Rhiannon Giddens - Credit: Ebru Yildiz

Just a few songs into her gig Rhiannon Giddens said she had been told that “her genre is difference” – and you can see why.

With a setlist that ranged from a Black Lives Matter inspired protest song based on a fragment of a 16th century cotton-picking tune to a Paul Simon classic, and taking in 1920s blues and the score of a ballet about Shakespeare on the way, this was certainly doing different – and doing it exceptionally well.

Her musicianship was matched by Francesco Turrisi, whom she collaborated with for her Grammy Award winning album They’re Calling Me Home, who seemed equally at home on bendir, tamborello, accordion, or piano.

From the opening number, Calling Me Home, sung acapella with just a single accordion note for company, Giddens impressed the full house at the city’s St Andrew’s Hall, charming them further with a prayer of awe to her surroundings.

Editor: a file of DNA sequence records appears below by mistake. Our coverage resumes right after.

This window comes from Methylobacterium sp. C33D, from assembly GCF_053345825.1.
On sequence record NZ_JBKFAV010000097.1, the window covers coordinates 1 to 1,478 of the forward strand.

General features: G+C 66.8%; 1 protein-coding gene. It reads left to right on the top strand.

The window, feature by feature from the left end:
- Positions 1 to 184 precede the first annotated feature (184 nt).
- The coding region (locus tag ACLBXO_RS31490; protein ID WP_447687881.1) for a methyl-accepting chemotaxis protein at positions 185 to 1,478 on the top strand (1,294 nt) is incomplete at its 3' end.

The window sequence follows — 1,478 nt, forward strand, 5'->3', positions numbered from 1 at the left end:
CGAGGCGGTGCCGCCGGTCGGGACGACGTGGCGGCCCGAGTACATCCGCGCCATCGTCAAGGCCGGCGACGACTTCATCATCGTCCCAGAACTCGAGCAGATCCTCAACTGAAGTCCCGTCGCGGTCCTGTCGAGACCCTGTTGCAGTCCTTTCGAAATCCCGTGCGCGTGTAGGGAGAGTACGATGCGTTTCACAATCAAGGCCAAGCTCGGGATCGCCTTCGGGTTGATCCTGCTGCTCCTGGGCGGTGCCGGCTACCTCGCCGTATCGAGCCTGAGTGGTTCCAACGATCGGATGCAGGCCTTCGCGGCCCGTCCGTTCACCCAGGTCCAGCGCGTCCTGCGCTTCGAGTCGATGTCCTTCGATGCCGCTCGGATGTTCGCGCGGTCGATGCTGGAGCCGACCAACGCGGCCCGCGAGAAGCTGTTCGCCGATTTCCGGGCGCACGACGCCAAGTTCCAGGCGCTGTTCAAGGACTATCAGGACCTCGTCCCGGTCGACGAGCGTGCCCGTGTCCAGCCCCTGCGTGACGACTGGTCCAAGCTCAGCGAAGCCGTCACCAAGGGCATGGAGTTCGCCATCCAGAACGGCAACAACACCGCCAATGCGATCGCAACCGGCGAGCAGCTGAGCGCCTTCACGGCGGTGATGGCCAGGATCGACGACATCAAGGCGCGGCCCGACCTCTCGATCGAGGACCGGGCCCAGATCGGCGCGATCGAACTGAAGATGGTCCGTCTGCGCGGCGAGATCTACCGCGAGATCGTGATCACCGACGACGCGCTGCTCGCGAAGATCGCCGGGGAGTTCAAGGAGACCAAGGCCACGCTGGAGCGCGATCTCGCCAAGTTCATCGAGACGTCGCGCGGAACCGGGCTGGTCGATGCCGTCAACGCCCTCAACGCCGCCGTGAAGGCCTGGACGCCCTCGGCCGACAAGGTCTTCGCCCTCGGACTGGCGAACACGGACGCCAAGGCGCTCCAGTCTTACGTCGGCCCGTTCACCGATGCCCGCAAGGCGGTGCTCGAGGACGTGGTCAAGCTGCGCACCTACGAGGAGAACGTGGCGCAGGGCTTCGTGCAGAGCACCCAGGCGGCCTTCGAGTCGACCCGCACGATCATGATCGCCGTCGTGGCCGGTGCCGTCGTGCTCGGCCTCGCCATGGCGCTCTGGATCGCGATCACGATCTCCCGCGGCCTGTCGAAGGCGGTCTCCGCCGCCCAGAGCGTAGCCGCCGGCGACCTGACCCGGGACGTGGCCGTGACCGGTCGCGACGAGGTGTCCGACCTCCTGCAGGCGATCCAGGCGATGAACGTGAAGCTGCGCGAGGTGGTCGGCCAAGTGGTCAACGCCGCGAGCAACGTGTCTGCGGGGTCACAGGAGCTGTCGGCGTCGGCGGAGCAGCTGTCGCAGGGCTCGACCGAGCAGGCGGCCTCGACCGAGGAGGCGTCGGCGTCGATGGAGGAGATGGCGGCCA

The pair are now both based in Ireland but the music covered a wide range of influences, including Italian, Cuban, and even the Shetland Islands.

Highlights included Following The North Star, showcasing Turrisi’s deceptively simple percussion backing, and At The Purchaser’s Option, inspired by a brutal slavery advert with vocals soaring over a disjointed, falling piano riff accompaniment.

The second half opened with a stunning rendition of O Death, with later numbers including an audience sing-a-long to I Shall Not Be Moved. The main set closed with her slightly-amended cover of Paul Simon’s American Tune – amended by Simon that is, for a duet with Giddens at his Grammy celebration. That tells you all you need to know about her pedigree.

This was the kind of concert that reminds you why live music exists.